Young Adult. Kate, Michael, and Emma long to continue the hunt for their missing parents. But they themselves are now in great danger, and so the wizard Stanislaus Pym hides the children at the Edgar Allan Poe Home for Hopeless and Incorrigible Orphans. There they will be safe. How wrong he is. The children are soon discovered by their enemies, and a frantic chase sends Kate a hundred years into the past. Searching for a way back to her brother and sister, she meets a mysterious boy whose fate is intricately, and dangerously, tied to her own. Michael and Emma have set off to find the second of the Books of Beginning. A series of clues leads them into a hidden world. Will Michael and Emma find the legendary book of fire, and master its powers, before Kate is lost to them forever?

 

WEEK THREE

Portlandtown: A Tale of the Oregon Wyldes , by Rob DeBorde (October 16, St. Martin’s Griffin)

Welcome to Portlandtown, where no secret is safe, not even those buried beneath six feet of Oregon mud. Joseph Wylde isn’t afraid of the past, but he knows some truths are better left unspoken. When his father-in-law’s grave-digging awakens more than just ghosts, Joseph invites him into their home hoping that a booming metropolis and two curious grandtwins will be enough to keep the former marshal out of trouble. Unfortunately, the old man’s past soon follows, unleashing a terrible storm on a city already knee deep in floodwaters. As the dead mysteriously begin to rise, the Wyldes must find the truth before an unspeakable evil can spread across the West and beyond.

Strangers in the Land (The Zombie Bible #3), by Stant Litore (October 16, 47North)

The aging prophet Devora bolts awake in terror, gasping for air. In her dream she heard her mother’s shrieks as the ravenous dead pulled her from the tent. Devora had been only a girl then, crying as she listened to her mother’s screams and the tearing of her flesh. And in the morning, when her mother rose, undead and hungering, Devora slew her. It is 1160 BC Israel as the walking corpses devour the tents and homesteads of the People. Four will stand against the dead: Devora, who sees what God sees. The slave girl Hurriya. Zadok, a legend among warriors. And the widower Barak, fighting to keep his vineyard free of this new peril. For the living fear each other, fear the strangers in the land, as much as they fear the hungry dead.

The Book of Cthulhu II, edited by Ross E. Lockhart (October 16, Night Shade Books)

For nearly a century, H. P. Lovecraft’s tales of malevolent Great Old Ones existing beyond the dimensions of this world, beyond the borders of sanity, have captured and held the imaginations of writers and aficionados of the dark, the macabre, the fantastic, and the horrible. Now, because you demanded more, anthologist Ross E. Lockhart has risked all to dive back into the Cthulhu canon, combing through mind-shattering manuscripts and moldering tomes to bring you The Book of Cthulhu 2, with even more tales of tentacles, terror, and madness. Featuring monstrous stories by many of weird fiction’s brightest lights. The Cthulhu mythos. This year, the stars are right.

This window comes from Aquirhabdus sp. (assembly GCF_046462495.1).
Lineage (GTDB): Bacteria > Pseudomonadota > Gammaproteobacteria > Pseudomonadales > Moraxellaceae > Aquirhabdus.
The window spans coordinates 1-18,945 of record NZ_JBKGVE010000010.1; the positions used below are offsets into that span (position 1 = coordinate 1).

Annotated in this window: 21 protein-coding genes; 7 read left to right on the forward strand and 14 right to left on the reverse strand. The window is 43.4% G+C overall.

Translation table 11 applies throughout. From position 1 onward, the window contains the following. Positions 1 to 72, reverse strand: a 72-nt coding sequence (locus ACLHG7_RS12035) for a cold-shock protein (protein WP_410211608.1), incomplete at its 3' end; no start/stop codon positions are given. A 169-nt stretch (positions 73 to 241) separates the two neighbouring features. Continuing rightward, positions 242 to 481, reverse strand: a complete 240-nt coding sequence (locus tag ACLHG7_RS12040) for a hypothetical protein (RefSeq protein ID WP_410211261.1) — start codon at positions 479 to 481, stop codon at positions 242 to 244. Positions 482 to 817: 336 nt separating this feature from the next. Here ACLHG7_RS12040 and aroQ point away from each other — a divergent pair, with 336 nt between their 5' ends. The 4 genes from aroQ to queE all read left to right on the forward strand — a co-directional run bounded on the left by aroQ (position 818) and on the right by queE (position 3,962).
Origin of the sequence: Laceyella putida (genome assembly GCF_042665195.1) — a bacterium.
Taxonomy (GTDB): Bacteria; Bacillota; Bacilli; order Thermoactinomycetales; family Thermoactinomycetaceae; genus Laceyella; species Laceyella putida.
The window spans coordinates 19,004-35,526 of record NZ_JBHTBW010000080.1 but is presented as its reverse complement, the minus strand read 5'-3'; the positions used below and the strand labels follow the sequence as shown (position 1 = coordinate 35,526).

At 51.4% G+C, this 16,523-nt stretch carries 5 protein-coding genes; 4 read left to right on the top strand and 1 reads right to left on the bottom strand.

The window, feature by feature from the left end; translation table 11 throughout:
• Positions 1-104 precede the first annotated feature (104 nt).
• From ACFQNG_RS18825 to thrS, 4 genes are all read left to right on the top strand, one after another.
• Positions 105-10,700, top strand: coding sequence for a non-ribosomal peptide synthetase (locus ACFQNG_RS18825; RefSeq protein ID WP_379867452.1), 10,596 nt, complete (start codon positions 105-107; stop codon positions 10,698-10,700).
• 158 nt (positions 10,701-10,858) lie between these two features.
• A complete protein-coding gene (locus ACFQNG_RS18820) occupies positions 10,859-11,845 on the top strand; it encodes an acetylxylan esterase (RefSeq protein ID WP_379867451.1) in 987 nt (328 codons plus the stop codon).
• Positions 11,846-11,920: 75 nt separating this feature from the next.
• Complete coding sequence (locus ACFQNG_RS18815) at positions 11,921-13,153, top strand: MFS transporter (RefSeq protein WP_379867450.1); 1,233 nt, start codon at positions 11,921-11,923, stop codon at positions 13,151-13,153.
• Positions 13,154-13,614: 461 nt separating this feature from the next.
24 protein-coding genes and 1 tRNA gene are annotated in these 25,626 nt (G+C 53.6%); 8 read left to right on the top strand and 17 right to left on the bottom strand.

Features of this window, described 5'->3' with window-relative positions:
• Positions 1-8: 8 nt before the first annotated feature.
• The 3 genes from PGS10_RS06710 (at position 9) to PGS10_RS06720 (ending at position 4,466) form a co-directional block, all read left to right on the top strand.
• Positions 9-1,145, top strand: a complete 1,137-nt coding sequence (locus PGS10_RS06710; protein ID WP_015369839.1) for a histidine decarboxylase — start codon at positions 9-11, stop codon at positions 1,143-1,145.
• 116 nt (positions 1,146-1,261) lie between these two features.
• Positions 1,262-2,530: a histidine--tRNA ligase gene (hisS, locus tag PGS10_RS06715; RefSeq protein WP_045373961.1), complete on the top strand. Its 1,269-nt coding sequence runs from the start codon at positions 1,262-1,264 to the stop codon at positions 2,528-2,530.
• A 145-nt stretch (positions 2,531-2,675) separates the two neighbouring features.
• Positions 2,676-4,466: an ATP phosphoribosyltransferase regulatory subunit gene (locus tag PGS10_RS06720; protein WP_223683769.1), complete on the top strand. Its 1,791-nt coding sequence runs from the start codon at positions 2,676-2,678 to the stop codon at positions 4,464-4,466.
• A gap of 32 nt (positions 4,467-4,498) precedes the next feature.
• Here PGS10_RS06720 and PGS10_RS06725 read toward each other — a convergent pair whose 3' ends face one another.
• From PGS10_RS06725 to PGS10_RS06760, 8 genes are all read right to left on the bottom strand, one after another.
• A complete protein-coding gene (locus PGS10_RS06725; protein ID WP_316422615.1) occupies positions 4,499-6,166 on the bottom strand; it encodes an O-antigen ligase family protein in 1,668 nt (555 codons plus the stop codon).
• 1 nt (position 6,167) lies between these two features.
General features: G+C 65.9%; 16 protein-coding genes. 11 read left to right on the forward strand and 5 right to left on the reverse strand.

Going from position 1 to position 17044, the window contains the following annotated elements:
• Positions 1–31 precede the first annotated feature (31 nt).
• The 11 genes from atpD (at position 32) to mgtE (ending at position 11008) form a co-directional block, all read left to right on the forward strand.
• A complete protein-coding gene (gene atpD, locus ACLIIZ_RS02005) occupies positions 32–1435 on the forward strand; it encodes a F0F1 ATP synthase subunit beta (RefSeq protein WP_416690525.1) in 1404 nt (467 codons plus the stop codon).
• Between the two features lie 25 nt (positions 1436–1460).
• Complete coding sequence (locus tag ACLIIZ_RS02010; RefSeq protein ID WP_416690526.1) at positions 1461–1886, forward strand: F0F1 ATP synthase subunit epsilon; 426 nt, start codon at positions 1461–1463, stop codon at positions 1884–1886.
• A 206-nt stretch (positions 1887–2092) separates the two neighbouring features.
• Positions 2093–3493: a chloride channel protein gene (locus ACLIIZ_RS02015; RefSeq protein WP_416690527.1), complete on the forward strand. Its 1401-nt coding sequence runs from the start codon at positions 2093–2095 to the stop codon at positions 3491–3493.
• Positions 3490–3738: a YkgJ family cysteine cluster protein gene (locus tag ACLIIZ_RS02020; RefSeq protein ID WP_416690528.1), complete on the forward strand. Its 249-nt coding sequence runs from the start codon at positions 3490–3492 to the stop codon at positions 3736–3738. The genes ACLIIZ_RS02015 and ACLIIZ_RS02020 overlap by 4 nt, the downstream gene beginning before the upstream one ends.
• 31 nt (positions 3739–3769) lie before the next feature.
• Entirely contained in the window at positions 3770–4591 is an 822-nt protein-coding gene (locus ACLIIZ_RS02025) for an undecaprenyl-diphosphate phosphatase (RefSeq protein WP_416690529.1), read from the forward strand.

Iä! Iä! Cthulhu Fhtagn!

The Twelve (The Passage #2), by Justin Cronin (October 16, Ballantine)

At the end of The Passage, the great viral plague had left a small group of survivors clinging to life amidst a world transformed into a nightmare. In the second volume of this epic trilogy, this same group of survivors, led by the mysterious, charismatic Amy, go on the attack, leading an insurrection against the virals: the first offensives of the Second Viral War. To do this, they must infiltrate a dozen hives, each presided over by one of the original Twelve. Their secret weapon: Alicia, transformed at the end of book one into a half human, half viral, but whose side, in the end, is she really on?

Red Country (The First Law World), by Joe Abercrombie (October 23, Orbit)

Shy South comes home to her farm to find a blackened shell, her brother and sister stolen, and knows she’ll have to go back to bad old ways if she’s ever to see them again. She sets off in pursuit with only her cowardly old step-father Lamb for company. But it turns out he’s hiding a bloody past of his own. None bloodier. Their journey will take them across the lawless plains, to a frontier town gripped by gold fever, through feuds, duels, and massacres, high into unmapped mountains to a reckoning with ancient enemies, and force them into alliance with Nicomo Cosca, infamous soldier of fortune, a man no one should ever have to trust.

 

WEEK FOUR

The Boolean Gate, by Walter Jon Williams (October 28, Subterranean)

Drawn by his curiosity, Samuel Clemens escapes the grinding toil of being Mark Twain by cultivating an innocent friendship with the greatest scientist of the age. The inventions of Nicola Tesla become puzzle pieces that take shape under Mark Twain’s eyes. Has Tesla somehow opened the gateway to an alien intelligence, or is it Tesla himself that will bring the world to Armageddon? And with every tragedy in his family Samuel Clemens is moved to ask the most important question of all: Why is the world worth saving?

Every House is Haunted, by Ian Rogers (October 30, ChiZine)

In this debut story collection, Ian Rogers explores the border-places between our world and the dark reaches of the supernatural. The landscape of death becomes the new frontier for scientific exploration. A honeymoon cabin with an unspeakable appetite finally meets its match. A suburban home is transformed into the hunting ground for a new breed of spider. A nightmarish jazz club at the crossroads of reality plays host to those who can break a deal with the devil...for a price. Rogers draws together the disturbing and the diverting in twenty-two showcase stories that will guide you through terrain at once familiar and startlingly fresh.